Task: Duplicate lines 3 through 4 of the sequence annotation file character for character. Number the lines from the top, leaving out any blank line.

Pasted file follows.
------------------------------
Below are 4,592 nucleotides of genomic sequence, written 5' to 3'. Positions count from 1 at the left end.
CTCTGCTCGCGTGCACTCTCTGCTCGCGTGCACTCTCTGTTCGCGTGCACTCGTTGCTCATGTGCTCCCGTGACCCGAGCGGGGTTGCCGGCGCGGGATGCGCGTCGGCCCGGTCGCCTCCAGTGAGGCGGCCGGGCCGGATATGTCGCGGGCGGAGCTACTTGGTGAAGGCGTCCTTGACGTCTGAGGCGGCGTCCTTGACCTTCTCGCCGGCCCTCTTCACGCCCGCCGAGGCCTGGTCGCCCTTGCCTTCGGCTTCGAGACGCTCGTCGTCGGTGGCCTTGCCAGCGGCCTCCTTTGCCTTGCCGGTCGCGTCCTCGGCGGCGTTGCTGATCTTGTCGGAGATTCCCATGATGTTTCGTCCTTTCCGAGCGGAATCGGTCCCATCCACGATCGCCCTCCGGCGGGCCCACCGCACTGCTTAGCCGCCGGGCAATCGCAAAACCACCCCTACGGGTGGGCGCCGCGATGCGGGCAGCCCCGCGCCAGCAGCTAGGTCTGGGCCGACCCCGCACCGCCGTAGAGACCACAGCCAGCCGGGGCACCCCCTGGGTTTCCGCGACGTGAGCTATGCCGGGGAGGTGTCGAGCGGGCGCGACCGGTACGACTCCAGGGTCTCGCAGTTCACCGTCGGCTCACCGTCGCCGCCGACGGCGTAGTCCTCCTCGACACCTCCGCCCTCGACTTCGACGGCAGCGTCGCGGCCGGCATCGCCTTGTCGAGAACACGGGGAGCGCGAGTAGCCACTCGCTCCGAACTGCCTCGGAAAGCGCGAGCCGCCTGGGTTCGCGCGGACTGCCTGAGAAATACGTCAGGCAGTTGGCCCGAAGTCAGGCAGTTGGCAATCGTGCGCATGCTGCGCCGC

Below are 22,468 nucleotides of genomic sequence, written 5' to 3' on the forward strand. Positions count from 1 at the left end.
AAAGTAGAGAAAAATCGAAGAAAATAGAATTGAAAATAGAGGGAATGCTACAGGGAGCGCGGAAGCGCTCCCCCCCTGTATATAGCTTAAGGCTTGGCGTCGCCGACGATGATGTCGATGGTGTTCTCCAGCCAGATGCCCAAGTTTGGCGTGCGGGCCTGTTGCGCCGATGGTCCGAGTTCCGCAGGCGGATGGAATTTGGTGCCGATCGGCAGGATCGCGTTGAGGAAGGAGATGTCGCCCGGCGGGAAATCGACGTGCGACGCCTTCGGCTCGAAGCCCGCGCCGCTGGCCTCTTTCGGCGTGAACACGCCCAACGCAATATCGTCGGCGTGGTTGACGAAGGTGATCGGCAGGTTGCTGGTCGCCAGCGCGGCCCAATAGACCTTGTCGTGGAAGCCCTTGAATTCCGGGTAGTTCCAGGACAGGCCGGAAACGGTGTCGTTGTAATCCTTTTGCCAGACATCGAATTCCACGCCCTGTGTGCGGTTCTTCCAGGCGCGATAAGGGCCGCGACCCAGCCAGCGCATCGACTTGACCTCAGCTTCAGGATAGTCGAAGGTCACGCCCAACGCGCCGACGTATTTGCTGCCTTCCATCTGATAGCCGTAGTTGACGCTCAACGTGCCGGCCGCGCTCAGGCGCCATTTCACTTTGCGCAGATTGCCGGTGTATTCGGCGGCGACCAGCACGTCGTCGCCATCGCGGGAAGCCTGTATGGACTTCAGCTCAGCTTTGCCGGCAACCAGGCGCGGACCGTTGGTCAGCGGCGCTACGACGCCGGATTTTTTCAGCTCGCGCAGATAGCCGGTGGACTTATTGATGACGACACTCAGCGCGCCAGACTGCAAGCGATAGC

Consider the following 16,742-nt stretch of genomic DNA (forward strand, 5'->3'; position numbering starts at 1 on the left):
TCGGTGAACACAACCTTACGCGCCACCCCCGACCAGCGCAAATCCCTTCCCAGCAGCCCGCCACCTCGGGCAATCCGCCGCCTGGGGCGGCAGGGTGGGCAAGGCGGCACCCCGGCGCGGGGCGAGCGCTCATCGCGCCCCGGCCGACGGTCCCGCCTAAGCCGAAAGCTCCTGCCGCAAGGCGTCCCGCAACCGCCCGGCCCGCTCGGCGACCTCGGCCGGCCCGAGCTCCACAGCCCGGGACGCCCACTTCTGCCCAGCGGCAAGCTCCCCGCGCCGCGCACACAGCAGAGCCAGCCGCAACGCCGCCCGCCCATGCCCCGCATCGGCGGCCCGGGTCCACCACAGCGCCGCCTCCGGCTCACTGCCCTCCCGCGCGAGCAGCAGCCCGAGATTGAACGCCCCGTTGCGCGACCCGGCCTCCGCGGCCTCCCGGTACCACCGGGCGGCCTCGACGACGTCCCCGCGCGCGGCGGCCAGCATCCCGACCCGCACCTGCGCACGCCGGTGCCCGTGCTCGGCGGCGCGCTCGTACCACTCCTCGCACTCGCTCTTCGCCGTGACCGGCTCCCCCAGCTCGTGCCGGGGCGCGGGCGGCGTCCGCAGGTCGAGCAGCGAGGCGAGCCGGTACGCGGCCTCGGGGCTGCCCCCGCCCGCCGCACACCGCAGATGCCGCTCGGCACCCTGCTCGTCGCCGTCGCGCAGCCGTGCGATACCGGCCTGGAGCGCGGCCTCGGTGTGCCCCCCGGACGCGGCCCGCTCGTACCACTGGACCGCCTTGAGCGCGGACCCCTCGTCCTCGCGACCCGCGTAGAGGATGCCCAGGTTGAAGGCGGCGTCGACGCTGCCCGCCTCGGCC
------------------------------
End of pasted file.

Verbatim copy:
Below are 22,468 nucleotides of genomic sequence, written 5' to 3' on the forward strand. Positions count from 1 at the left end.
AAAGTAGAGAAAAATCGAAGAAAATAGAATTGAAAATAGAGGGAATGCTACAGGGAGCGCGGAAGCGCTCCCCCCCTGTATATAGCTTAAGGCTTGGCGTCGCCGACGATGATGTCGATGGTGTTCTCCAGCCAGATGCCCAAGTTTGGCGTGCGGGCCTGTTGCGCCGATGGTCCGAGTTCCGCAGGCGGATGGAATTTGGTGCCGATCGGCAGGATCGCGTTGAGGAAGGAGATGTCGCCCGGCGGGAAATCGACGTGCGACGCCTTCGGCTCGAAGCCCGCGCCGCTGGCCTCTTTCGGCGTGAACACGCCCAACGCAATATCGTCGGCGTGGTTGACGAAGGTGATCGGCAGGTTGCTGGTCGCCAGCGCGGCCCAATAGACCTTGTCGTGGAAGCCCTTGAATTCCGGGTAGTTCCAGGACAGGCCGGAAACGGTGTCGTTGTAATCCTTTTGCCAGACATCGAATTCCACGCCCTGTGTGCGGTTCTTCCAGGCGCGATAAGGGCCGCGACCCAGCCAGCGCATCGACTTGACCTCAGCTTCAGGATAGTCGAAGGTCACGCCCAACGCGCCGACGTATTTGCTGCCTTCCATCTGATAGCCGTAGTTGACGCTCAACGTGCCGGCCGCGCTCAGGCGCCATTTCACTTTGCGCAGATTGCCGGTGTATTCGGCGGCGACCAGCACGTCGTCGCCATCGCGGGAAGCCTGTATGGACTTCAGCTCAGCTTTGCCGGCAACCAGGCGCGGACCGTTGGTCAGCGGCGCTACGACGCCGGATTTTTTCAGCTCGCGCAGATAGCCGGTGGACTTATTGATGACGACACTCAGCGCGCCAGACTGCAAGCGATAGC